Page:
They go to hear him. He goes to hear them.
Recording artist Chris Tomlin hosts Worship Night in America Saturday at the Huntington Center.
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That’s in some ways how Worship Night in America feels to Chris Tomlin, the prolific Christian singer and songwriter who headlines the 24-city tour that comes to Toledo on Saturday. He likes to hear concert-goers adding their voices to the songs that he leads.
“There’s something powerful when you have people in a room together, singing together, worshiping God together,” Tomlin said. “It’s the greatest sound in the world, that kind of music.”
Tomlin intentionally writes songs for his fans in turn to sing, an effort to give lyrics and melody to what he — and they — want to say to God. It’s a model that’s vaulted him to success over a nearly 20-year career that’s included more than 20 Dove Awards, a Grammy Award, and a Sound Exchange Digital Radio Award that recognizes his work for more than 1 billion digital radio streams.
He’s one of just four artists to hold the latter distinction, joining Justin Timberlake, Garth Brooks, and Pitbull.
Credits like “Our God” and “Amazing Grace (My Chains are Gone)” make him a familiar presence to those whose worship services favor contemporary music, even if, in some cases, it’s a local worship leader rather than Tomlin who’s providing the vocals; in identifying the Top 100 songs being sung in U.S. churches as of December, Christian Copyright Licensing International credited Tomlin an impressive 14 times.
What: Chris Tomlin presents Worship Night in America
When: 7 p.m. Saturday
Where: Huntington Center, 500 Jefferson Ave.
Admission: $26.75 to $67.75 via ticketmaster.com or box office
Information: christomlin.com, huntingtoncentertoledo.com
In Worship Night in America, Tomlin shares the stage with other prominent Christian artists such as Kim Walker, of Jesus Culture; Matt Maher; Christine D’Clario; Tauren Wells, and Pat Barrett. They don’t perform one after the other, as opening acts followed by a headliner, but instead remain onstage throughout the evening to add their voices to each other’s songs.
It’s a different kind of concert, Tomlin said, one that’s designed more for active worship than it is passive entertainment. He wants to see the concert-goers engaged.
“It’s so encouraging and uplifting when you see thousands of people,” he said. “You realize, man, I’m not alone in this. We’re all in this together. And the church is powerful. The church is alive. And it’s such a good thing.”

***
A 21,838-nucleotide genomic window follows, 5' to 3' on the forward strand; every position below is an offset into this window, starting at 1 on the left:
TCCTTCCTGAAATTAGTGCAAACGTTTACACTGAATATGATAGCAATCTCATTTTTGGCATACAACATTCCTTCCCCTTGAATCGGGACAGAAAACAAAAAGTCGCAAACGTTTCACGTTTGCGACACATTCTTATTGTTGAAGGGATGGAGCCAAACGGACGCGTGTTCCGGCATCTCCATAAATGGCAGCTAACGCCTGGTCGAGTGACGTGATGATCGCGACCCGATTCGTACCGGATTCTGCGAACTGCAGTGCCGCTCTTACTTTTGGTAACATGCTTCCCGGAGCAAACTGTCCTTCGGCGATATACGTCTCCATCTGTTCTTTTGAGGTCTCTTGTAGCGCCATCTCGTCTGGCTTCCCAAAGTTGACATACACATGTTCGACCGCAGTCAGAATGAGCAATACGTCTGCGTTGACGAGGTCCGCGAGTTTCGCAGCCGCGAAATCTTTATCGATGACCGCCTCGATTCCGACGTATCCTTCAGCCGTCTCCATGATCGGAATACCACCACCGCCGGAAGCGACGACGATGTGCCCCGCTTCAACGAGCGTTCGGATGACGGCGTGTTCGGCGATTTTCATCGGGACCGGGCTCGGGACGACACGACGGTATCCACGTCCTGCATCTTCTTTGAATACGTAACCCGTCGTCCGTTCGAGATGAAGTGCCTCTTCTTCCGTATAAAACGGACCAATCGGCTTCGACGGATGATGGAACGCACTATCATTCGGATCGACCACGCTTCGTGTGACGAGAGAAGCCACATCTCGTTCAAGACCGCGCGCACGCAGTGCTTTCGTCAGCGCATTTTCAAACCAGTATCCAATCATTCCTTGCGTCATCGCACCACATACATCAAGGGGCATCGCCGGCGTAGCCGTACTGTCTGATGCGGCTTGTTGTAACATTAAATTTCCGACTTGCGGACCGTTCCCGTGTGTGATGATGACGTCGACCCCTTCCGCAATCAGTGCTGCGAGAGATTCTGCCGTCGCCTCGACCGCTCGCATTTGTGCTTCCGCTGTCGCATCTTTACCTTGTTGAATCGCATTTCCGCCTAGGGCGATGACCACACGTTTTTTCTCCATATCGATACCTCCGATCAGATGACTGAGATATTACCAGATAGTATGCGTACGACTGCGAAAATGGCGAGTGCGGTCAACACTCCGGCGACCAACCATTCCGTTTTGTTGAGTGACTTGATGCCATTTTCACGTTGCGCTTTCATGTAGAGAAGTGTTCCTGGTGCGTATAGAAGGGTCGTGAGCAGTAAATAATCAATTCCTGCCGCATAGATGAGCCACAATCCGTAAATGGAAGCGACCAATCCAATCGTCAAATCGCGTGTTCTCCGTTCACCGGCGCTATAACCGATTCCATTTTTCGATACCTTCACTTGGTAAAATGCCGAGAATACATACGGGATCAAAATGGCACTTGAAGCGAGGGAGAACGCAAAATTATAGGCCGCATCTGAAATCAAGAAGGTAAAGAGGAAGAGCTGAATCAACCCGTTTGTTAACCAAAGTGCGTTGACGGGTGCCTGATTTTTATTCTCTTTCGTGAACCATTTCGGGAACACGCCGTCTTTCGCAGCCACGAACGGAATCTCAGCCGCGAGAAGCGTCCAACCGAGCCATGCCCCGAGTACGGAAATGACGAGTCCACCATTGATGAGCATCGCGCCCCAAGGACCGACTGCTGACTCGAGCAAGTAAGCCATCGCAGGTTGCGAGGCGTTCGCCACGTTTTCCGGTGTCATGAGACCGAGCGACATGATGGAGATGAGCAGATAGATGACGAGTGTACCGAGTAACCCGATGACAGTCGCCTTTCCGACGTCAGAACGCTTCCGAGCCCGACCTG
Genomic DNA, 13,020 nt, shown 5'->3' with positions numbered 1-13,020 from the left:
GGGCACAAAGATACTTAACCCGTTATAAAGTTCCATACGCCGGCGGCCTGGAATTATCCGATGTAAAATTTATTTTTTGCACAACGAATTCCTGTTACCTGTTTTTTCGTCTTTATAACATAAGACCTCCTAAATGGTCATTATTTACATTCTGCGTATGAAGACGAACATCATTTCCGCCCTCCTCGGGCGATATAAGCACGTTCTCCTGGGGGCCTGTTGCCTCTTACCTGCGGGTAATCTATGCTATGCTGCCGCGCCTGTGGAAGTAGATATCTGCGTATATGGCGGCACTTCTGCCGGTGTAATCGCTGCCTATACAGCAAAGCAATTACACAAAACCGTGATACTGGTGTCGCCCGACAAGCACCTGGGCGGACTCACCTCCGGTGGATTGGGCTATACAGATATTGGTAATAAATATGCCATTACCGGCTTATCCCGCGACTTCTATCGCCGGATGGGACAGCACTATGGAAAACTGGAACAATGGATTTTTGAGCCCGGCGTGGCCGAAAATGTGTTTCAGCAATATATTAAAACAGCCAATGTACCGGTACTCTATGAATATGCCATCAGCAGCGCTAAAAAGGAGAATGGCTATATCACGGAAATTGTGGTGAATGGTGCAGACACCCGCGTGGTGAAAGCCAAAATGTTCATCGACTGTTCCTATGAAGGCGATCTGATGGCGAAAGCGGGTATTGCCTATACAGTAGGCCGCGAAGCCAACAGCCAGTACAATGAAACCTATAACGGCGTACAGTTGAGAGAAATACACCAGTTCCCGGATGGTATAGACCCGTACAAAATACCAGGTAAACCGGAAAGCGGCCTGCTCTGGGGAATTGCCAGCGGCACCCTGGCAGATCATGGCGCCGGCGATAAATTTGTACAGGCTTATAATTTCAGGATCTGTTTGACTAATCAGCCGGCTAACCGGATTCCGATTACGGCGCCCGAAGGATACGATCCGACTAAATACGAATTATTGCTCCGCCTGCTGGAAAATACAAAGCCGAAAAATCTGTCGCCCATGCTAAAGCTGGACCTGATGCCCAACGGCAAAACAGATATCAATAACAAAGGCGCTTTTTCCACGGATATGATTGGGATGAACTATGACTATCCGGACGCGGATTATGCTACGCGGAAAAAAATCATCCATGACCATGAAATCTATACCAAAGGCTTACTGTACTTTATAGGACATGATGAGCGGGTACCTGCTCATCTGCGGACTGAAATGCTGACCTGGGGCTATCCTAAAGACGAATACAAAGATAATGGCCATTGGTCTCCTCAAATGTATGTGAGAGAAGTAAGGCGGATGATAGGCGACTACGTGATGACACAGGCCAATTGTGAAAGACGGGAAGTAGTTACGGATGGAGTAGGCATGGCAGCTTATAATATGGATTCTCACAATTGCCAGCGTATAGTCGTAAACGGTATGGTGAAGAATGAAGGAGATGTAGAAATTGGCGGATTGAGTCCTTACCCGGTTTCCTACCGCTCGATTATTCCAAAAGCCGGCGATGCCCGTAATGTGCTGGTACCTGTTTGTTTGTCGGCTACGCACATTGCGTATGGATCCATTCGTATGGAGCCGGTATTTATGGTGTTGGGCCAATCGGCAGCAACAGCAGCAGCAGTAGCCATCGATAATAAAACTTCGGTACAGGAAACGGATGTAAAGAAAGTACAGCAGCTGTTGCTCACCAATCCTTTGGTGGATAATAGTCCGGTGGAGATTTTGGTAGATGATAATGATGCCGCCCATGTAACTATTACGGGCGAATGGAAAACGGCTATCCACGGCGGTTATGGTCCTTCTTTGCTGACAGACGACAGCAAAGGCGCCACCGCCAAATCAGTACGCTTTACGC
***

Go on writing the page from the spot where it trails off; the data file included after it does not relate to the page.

Tomlin grew up in the church. His father taught him to play guitar as a child. By the time he was graduating high school and enrolling in college, he said, he was starting to write his own songs.
At the time, the idea of a worship leader, as Christians know it today, hadn’t really taken hold. But, nonetheless, Tomlin said he found himself accepting invitations to perform and lead services musically throughout his college years.
A friendship with an organizer of the college student-oriented Passion movement led him to perform at the inaugural Passion Conference in Austin in 1997. He maintains ties to that movement, as well as his pursues his own projects, such as Worship Night in America.
Worship Night in America launched in 2015 with just a handful of performances. Tomlin said it expanded into a more ambitious tour last year, and continues this year with stops in 24 cities in April and May. In partnership with America’s Kids Belong, he meets with church and community leaders in each city prior to concerts to discuss efforts to end the foster care and adoption crisis.
His years in music and ministry lend Tomlin a degree of stature in the industry too. He launched an imprint label, Bowyer and Bow, under Capitol Christian Music Group in March. It allows him to work with like-minded artists, he said, conceived with that idea that “if the right people come along, I would love to be in a position to help and influence and develop artists.”
One of those right people is singer/songwriter Pat Barrett, who joins Tomlin onstage for Worship Night in America. The two worked together on the chart-topping “Good Good Father,” in 2016, and Barrett released a self-titled EP under Bowyer and Bow in late March.
Thinking back on the organic roots of what’s turned into a nearly 20-year career, Tomlin said he “never would have dreamed it would have grown into what it’s grown into.”
As he took a break recently from tour rehearsal and sessions at the studio, where he’s been working on his latest of more than a dozen albums, anticipated in the fall, Tomlin considered whether it ever gets tough to find new ways to write approach the same faith-oriented themes.
It might cross his mind when he finishes an album, he admitted, but the notion doesn’t take root. After all, he pointed out, finding new ways to write about God isn’t so different than a pop or country singer who keeps coming back with songs about love and relationships.
And faith, as it turns out, is a reliable inspiration source.
“When you’re writing about God, that’s an endless well,” he said. “So most of my songs are inspired by something in the scripture, a verse, something that jumps out at me. I’m always looking for that one lyric that helps you see it in a different way.”
“I’m excited by this as I ever have been,” he said of the upcoming album. “My music is writing songs that hopefully find their way into people’s lives and give people a voice to worship God.”
Worship Night in America begins at 7 p.m. at the Huntington Center, 500 Jefferson Ave. Tickets range from $26.75 to $67.75 and are available at ticketmaster.com or the box office.
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